"I would never have imagined she would take 12 years off, come back and play as well as she has. She's always been one of the fittest players out there and what she's doing now is borderline heroic.
"She's a phenomenal athlete and she loves tennis. Her husband, Michael Krumm, is an athlete too and he encourages her tremendously.
"I remember when she lost to Graf here; Kimiko won the second set to force a decider but it got too dark and Steffi - without even asking the referee - just went to the sideline, grabbed her bag and walked off. I think she knew Kimiko had all the momentum and wanted to get out of there. But Kimiko is a notoriously slow starter so you knew Graf was probably going to come out the next day and win.
"It's a different ball game on Saturday - she should just go and enjoy it. Does anybody right now stand a fair chance against Serena? Kimiko is athletic but to handle the power of Serena without a good serve is going to be incredibly tough. Serena can hold serve so easily and she's got a chance to break every time. Kimiko doesn't have a great chance."
Virginia Wade, former Wimbledon champion
"The way Kimiko plays the game, with a very short back swing, makes her so dangerous. When she played Venus on Centre Court, it was one of the most amazing tennis matches I've ever seen - it was beautiful. She plays differently and she's smart.
"Her accomplishment is phenomenal. For somebody with that sort of game to compete against the big hitters today illustrates it isn't necessarily all about brute force, it's more about strategy.
"Although there might be one close set and she'll give Serena something different to look at, Serena probably won't have any trouble looking at it. But Kimiko will still be able to smile because she's better than so many current players despite being older than many of their mothers."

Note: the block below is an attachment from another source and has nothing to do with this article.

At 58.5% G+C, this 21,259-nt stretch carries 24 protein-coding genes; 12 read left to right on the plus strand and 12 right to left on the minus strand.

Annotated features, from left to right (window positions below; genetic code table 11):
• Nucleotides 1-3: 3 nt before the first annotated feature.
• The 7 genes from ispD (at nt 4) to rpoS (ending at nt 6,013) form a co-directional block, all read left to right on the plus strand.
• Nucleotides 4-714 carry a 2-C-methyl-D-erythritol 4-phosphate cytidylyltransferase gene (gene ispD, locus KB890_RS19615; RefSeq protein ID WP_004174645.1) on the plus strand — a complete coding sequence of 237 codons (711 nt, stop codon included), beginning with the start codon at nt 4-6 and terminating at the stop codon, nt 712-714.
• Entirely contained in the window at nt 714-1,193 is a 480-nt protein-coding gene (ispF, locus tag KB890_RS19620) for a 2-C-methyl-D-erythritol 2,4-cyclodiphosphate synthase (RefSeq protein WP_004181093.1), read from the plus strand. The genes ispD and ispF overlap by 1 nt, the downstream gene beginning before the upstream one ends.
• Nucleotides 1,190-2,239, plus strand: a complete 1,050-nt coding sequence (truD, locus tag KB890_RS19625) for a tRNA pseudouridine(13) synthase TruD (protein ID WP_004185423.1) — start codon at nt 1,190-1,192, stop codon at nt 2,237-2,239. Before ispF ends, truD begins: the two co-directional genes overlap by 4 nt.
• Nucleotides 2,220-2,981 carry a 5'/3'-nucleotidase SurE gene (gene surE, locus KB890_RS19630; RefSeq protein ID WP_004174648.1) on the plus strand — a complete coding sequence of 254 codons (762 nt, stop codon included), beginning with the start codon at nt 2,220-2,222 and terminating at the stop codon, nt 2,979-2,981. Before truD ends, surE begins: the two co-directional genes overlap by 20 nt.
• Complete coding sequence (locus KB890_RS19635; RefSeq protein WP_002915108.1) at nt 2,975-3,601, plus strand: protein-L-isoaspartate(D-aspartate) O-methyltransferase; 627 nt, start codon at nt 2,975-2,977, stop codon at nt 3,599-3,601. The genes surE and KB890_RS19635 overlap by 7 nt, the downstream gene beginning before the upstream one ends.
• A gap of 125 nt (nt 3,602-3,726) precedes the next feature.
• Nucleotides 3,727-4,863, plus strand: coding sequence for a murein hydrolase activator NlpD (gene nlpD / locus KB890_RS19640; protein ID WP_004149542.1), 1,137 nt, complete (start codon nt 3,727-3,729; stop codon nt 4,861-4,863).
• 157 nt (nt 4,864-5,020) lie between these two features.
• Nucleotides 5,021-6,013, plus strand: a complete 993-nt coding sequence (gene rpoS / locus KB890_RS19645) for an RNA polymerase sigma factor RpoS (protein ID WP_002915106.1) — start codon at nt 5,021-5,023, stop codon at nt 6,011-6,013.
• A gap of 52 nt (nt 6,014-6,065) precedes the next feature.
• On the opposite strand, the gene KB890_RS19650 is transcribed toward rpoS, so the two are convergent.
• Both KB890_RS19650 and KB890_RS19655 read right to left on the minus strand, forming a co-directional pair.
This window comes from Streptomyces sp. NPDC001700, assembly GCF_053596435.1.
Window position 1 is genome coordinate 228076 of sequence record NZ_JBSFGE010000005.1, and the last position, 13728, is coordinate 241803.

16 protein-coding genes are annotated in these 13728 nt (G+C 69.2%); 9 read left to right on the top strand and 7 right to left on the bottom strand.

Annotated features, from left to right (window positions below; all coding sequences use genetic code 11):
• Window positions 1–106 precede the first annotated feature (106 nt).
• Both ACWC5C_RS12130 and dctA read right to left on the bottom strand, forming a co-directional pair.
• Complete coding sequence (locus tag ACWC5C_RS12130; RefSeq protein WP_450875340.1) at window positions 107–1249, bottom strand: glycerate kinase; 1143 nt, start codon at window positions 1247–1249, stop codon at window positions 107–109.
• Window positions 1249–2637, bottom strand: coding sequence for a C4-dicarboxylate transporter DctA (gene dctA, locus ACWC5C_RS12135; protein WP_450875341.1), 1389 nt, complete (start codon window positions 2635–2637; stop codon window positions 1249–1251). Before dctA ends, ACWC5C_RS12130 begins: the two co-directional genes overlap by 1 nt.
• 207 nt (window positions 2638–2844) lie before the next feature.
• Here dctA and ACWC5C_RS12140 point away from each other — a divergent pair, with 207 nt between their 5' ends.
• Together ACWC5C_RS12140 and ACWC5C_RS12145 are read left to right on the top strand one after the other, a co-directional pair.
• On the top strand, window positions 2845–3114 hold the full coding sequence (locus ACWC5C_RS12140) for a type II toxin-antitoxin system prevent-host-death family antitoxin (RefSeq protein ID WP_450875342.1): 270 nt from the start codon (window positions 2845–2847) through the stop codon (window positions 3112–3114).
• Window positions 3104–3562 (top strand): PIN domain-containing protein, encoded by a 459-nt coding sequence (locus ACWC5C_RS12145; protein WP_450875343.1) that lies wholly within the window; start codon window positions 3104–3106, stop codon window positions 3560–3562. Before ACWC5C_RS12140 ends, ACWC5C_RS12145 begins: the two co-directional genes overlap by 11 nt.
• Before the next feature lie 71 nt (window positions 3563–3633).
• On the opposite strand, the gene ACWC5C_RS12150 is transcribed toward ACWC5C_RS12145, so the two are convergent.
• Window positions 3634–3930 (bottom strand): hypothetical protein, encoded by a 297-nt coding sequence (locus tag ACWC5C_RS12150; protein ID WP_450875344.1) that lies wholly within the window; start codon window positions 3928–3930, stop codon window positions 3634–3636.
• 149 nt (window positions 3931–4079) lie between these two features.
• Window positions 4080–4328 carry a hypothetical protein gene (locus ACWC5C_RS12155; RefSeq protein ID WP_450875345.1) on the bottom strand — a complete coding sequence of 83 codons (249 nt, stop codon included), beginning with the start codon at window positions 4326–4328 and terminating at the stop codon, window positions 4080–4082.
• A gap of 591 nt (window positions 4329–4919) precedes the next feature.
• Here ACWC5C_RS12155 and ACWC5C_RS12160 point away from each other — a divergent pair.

Jo Durie, former British number one
Date-Krumm in numbers
- At 42 years and 269 days old, the
woman in the Open era to reach the third round at Wimbledon
- Second oldest
woman to reach the third round of a Grand Slam
four older players
have won a Grand Slam singles match since 1968
- 59 players in the main draw were
not even born
when she made her Wimbledon debut in 1989
"Kimiko's story is absolutely amazing. There's not an inch of fat on her, she looks in absolutely prime fitness. I played her in 1991 in LA and I couldn't read her game because of the technique she has. By the time I got used to it, the match it was over.
"The notoriety and pressure of being world number four probably got to her and I think that's why she went off the circuit so early. She married Michael and went with his motorsport career, but one day he said, 'I can't believe I've never seen you play tennis live, would you consider coming back so I could watch you?'.
"So she said, 'OK, I'll give it a go' and at the age of 37 she came back. If you've got class like that you never lose it - it's just a question of getting fit enough and being at the standard.
"She missed 12 years so her body didn't get a pounding. Let's take the 12 years off her 42 years and it's a fairer reflection of where she is body-wise. Mentally it's completely different because there's no pressure, she's doing what she wants to do and the way she wants to do it.
"Most people Serena plays at the moment she beats in under an hour and I think Saturday will be a straight-sets win, but Kimiko can time the ball and as long as she can get to it, she'll get a lot of balls back. I know she will enjoy it - she certainly deserves to."